Article: The iBook’s Dirty Little Secret
I’ve been a Mac user for years, always buying used Macs for tinkering and doing work with. When I went off to school, I decided that it was time I got a new Mac, as I’d want to take advantage of WiFi, burning CDs, and doing things in more than 120MHz. This was a little more than 2 years ago. My two choices were the iBook and Titanium PowerBook. I decided to go with the iBook, due to the the PowerBook’s fragility and higher price. I figured that the money I saved I could put into more RAM and accessories.
A Brief History of this Particular iBook
After about 6 months, my iBook started acting up. Files would disappear off of the hard drive, and then minutes later, the machine would freeze. Rebooting was impossible, as the hard drive appeared corrupt. Booting from a CD was also a chore – 90% of the time it would either result in a freeze or not recognizing the CD (I tried everything, including OS 9, OS X 10.1, and 10.2. Shipping it off to Apple resulted in a new motherboard and hard drive.
Not a big deal, as my iBook was fixed. I had my data backed up, so I was only out my time. Two months later the same thing happened. The motherboard was again replaced and this time my iBook behaved. My iBook had had no trouble since then…or so I thought.
The Great Blackout of 2004
My iBook started waking up randomly when it was in its case (I kept it in sleep when I went short distances, like many other Apple laptop owners. I thought that the problem was caused by my keyboard protector being pushed down by the screen or a “wake for administrator access” setting turned on (I have AirPort). Looking back, it seemed to be a warning sign for a problem I did know existed, as the reed switch (which senses when the iBook is closed) is attached to the same wire. On 19 April, my iBook started behaving strangely when I closed the lid to put it to sleep (I usually did this method when I was going to move it and used the sleep command when I plan to leave it at the desk). When the lid was positioned at a certain angle, the backlight would shut off (anywhere in the 110-80 degree range), but the picture would remain on the screen. Later that day, the backlight stopped working completely.
After doing a search on Google, I found that this problem was quite common with iBooks after a few years of use and that a complete surgery would be necessary to fix it. The small cable that not only controls sleeping (the reed switch is attached to it), but also the backlight broke around the hinge. In short of trying to resolder the cable yourself, it seemed that this would have to be sent to Apple. Since my machine was out of warranty, Apple wanted to replace the entire screen and everything associated, adding up to quite a bit of money, and making a new Mac look like a better option.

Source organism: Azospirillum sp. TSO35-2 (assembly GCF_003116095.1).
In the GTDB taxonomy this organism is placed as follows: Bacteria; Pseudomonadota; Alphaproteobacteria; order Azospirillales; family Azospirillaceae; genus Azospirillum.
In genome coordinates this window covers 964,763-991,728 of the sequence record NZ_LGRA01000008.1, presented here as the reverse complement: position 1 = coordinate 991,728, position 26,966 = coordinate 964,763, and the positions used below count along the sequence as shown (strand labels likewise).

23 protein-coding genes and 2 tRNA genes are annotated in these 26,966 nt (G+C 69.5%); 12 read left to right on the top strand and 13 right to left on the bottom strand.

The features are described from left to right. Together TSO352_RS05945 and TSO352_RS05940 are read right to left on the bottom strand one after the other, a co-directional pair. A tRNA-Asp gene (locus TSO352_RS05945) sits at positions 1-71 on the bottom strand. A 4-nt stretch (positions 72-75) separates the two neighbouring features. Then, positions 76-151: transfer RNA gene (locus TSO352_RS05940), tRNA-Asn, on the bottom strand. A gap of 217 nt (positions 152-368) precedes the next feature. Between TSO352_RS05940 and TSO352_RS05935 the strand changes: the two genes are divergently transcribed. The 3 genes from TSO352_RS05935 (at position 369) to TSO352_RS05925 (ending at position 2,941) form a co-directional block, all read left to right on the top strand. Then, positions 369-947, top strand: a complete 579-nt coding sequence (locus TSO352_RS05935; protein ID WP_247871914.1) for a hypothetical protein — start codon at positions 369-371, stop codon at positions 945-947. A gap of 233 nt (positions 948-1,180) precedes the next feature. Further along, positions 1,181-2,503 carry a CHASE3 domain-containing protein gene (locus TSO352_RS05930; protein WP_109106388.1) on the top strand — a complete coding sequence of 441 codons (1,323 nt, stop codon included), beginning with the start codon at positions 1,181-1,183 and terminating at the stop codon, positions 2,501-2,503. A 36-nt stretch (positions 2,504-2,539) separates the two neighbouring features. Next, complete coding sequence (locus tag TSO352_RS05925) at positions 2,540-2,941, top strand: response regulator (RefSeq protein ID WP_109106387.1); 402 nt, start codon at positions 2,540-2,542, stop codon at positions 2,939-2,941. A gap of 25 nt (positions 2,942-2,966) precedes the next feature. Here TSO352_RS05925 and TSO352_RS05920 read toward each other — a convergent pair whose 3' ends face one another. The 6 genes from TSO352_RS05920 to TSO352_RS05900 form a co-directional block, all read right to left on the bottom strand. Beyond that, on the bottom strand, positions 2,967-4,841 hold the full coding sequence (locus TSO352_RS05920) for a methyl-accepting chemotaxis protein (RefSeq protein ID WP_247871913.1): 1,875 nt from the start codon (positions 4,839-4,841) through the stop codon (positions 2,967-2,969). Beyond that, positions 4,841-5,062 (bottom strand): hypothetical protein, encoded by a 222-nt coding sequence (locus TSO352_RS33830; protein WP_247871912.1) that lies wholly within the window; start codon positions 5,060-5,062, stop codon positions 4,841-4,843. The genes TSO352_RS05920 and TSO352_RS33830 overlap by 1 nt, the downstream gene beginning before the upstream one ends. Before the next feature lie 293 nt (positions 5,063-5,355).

Why not send it in with that warranty extension for the iBook screen problems, you ask? Well, my model, the Late 2001 version, was not affected by this and those repairs are motherboard related, which my problem was not.
A Cheap Fix
After putting the iBook on the back burner for awhile, and looking at the various Power Mac G4s as a replacement (we own one of these and it has been solid), I stumbled upon an Apple Discussion Board thread about this problem, and many were able to get the specific part for a mere $20 from Small Dog Electronics. I figured that I would give it a try and that in the worst-case, I’d be out $20. Apple Part #922-5017 was sent to me and I received it yesterday.
I completely dismantled my iBook and, sure enough, the inverter cable/reed switch component had 3 wires broken. After taking awhile to install the new one (I’ve got disassembling the iBooks down to an art, although I still long for the PowerBook 500 series’ “simplicity”), I now have a perfectly working iBook again, which I plan to keep in service as my main machine for awhile longer.
Kudos to Small Dog Electronics for providing me with the correct part and having superior service. I am disappointed in Apple for not acknowledging that there is a problem, although many other machines have had this happen, due to a poor design. Hopefully, this will be addressed in the near future, instead of the “your iBook is more than 2 years old, how about you replace it?” mentality that the computer world has. Of course, this once again proves that AppleCare or some sort or insurance (if it will cover failures) is an essential “accessory” to any laptop…I think I speak for many when I say that it your computer still works for what you need, why replace it?
For your reference iBook Modification at the University of Saskatchewan and PowerBook Tech have a complete disassembly of the white iBooks.